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DEEN, Chief Judge.
Tax assessment. Camden Superior Court. Before Judge Scoggin, Senior Judge.
This is a dispute between the appellants, property owners on Cumberland Island and the tax assessor as to whether their respective deeds to the United States under the National Seashore Act left them with a life estate, which is taxable, or a mere usufruct, which is not. On the appellee's side: The appellant owners granted the described property by deed to the United States "in fee simple" and "covenant that grantor is seized of said premises in fee and grantor has the right to convey the same in fee simple" to the grantee and its assigns forever. The appellants are responsible by deed for payment of all state and local taxes. The vendors reserved to themselves, however, "a term of years ending upon the death of both of the owners." The appellants argue: Their reservation is hedged about by a number of conditions incompatible with a life estate. No live tree may be cut without permission of the Superintendent of Cumberland Island National Seashore. They may not add to or materially alter existing structures without permission. Access by boat or road is limited to that presently existing except at the discretion of the Superintendent.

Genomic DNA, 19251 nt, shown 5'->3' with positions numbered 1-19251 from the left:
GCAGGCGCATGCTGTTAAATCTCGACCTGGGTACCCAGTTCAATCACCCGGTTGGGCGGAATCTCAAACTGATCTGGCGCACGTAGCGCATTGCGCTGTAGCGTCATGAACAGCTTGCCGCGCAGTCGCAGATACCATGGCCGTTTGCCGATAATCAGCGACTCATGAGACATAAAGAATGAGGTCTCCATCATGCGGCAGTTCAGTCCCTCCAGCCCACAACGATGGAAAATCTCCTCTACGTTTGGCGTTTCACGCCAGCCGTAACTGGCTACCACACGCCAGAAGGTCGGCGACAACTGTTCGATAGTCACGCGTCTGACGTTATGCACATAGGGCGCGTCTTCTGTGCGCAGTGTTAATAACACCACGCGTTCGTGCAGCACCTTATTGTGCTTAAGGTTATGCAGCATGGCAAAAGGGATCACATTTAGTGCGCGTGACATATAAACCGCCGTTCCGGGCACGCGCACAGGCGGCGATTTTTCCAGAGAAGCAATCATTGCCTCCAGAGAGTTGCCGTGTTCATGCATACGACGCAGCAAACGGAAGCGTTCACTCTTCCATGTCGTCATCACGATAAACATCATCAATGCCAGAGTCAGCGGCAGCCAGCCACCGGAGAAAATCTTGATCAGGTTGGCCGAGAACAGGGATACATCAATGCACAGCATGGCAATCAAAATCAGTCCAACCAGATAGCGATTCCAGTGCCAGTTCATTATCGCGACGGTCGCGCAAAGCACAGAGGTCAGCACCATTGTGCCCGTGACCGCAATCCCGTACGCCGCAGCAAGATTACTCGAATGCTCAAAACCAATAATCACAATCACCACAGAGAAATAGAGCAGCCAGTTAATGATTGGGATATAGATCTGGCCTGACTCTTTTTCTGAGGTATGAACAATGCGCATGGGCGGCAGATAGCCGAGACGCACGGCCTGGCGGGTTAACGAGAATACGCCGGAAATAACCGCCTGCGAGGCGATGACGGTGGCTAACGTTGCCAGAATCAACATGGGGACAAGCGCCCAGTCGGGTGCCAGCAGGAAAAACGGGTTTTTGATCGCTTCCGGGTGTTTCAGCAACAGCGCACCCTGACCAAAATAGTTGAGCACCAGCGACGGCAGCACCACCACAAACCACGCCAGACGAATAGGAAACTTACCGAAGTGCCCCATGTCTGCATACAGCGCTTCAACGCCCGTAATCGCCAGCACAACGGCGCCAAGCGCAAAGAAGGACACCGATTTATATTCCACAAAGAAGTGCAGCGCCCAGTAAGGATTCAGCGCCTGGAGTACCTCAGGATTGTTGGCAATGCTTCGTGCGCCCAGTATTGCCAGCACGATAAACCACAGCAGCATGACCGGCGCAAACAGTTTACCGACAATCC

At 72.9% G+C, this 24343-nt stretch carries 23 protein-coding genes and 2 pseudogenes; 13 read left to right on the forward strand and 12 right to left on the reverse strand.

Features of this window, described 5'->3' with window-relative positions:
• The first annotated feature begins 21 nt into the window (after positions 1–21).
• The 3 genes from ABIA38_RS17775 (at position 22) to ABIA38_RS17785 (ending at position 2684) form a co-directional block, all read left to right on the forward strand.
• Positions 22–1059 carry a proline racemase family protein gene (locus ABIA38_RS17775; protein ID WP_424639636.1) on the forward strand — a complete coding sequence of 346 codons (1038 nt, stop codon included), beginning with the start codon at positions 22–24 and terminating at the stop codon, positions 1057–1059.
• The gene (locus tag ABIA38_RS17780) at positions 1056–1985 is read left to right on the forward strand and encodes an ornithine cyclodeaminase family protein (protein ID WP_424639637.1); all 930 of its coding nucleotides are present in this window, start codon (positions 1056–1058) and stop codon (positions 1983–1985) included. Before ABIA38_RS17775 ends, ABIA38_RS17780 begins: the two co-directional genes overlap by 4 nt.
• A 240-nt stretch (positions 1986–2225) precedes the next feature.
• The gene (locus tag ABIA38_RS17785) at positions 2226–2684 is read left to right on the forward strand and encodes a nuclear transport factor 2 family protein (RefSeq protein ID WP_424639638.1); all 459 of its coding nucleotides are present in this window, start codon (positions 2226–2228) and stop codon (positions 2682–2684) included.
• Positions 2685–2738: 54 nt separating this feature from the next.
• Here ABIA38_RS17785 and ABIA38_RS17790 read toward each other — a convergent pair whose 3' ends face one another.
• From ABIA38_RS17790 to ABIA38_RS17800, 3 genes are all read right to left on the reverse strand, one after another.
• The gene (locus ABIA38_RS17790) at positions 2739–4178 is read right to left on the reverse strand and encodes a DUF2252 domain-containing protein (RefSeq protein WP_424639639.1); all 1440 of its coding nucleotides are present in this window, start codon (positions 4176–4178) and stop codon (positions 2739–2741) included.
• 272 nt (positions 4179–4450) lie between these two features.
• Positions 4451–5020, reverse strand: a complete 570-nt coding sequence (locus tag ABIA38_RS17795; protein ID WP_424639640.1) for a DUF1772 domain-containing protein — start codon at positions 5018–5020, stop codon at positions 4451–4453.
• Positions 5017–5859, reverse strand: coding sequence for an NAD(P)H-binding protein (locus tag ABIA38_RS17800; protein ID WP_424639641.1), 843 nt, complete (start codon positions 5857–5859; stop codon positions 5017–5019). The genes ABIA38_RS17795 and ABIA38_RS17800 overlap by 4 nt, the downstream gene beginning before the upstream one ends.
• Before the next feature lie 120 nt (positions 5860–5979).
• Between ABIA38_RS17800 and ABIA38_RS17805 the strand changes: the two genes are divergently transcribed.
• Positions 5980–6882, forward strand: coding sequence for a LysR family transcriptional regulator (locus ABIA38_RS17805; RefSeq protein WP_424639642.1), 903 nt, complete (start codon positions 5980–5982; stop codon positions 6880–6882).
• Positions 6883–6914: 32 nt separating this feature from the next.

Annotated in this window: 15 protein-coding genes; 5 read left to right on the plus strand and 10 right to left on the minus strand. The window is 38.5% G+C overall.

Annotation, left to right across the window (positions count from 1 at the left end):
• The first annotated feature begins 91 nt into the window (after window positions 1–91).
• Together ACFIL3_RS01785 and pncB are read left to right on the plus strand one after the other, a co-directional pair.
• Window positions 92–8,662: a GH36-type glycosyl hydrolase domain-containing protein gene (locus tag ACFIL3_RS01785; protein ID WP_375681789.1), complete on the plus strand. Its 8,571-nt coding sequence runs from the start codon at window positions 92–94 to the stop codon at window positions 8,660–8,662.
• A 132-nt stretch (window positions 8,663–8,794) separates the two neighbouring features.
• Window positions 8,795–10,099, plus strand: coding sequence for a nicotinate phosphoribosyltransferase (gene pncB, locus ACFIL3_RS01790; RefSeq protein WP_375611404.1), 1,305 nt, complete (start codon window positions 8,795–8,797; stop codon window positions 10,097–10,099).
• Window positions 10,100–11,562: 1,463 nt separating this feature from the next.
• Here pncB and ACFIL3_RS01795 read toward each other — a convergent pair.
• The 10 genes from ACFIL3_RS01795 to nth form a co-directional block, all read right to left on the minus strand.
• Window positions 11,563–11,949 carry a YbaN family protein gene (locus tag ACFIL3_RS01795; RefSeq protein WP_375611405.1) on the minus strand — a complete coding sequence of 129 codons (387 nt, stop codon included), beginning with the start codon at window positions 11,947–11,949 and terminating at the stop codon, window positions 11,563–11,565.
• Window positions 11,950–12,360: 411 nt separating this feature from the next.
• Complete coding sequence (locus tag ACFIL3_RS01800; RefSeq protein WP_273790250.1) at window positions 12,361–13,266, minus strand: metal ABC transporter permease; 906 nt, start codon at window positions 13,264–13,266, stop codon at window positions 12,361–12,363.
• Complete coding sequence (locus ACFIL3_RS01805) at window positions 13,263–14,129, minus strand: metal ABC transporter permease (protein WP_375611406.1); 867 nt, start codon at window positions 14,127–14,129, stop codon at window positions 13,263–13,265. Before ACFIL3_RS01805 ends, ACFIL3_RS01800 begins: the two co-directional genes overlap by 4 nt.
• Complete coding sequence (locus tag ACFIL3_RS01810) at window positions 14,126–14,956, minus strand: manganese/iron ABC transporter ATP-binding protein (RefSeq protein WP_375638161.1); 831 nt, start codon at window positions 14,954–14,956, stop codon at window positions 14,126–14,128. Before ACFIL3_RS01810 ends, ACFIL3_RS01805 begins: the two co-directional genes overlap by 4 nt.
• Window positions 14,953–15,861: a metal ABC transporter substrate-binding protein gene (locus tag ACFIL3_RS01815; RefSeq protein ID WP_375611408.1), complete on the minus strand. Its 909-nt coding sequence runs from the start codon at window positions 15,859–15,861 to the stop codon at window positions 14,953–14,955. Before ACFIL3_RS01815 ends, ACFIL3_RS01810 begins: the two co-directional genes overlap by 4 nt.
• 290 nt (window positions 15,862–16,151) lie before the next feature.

An estate for years is taxable as realty, and where the grant is for a period of over five years the presumption arises that an estate for years is intended to be created. Buoy v. Chatham County Bd. of Tax Assessors, 142 Ga. App. 172 (235 SE2d 556) (1977). "In each instance, the agreement involved must be carefully searched for the intention of the parties." Camp v. Delta Air Lines, Inc., 232 Ga. 37, 39 (205 SE2d 194) (1974). The agreement here is in the form of a deed; it unequivocally states that it grants a fee simple estate, reserving only an estate for the lives of the grantors. It is true that there are other basic restrictions aimed at preserving an amount of control in the grantee which would prevent a change in the character or use of the premises against the will of the latter. The purpose is of course to prevent changes in structure, use or maintenance incompatible with the announced purpose of creating and maintaining a national park and nature preserve.
The interest intended to be transferred may be encumbered or somewhat limited without changing the character of the estate. Warehouses, Inc. v. Wetherbee, 203 Ga. 483 (46 SE2d 894, 899) (1948). The holder of a life estate is responsible for ad valorem taxes. Martin v. Heard, 239 Ga. 816, 819 (238 SE2d 899) (1977); Loudermilk v. Cobb County Bd. of Tax Assessors, 155 Ga. App. 591 (1980).
On balance it appears that the intention of the parties was that the grantors retain a life estate, limited only insofar as it protects the ends and purposes of the estate granted. It was not error to affirm the judgment of the Tax Equalization Board holding the appellants subject to the tax.
Robert J. Morgan, for appellee.
J. Grover Henderson, for appellants.
Friday May 22 00:40 EDT

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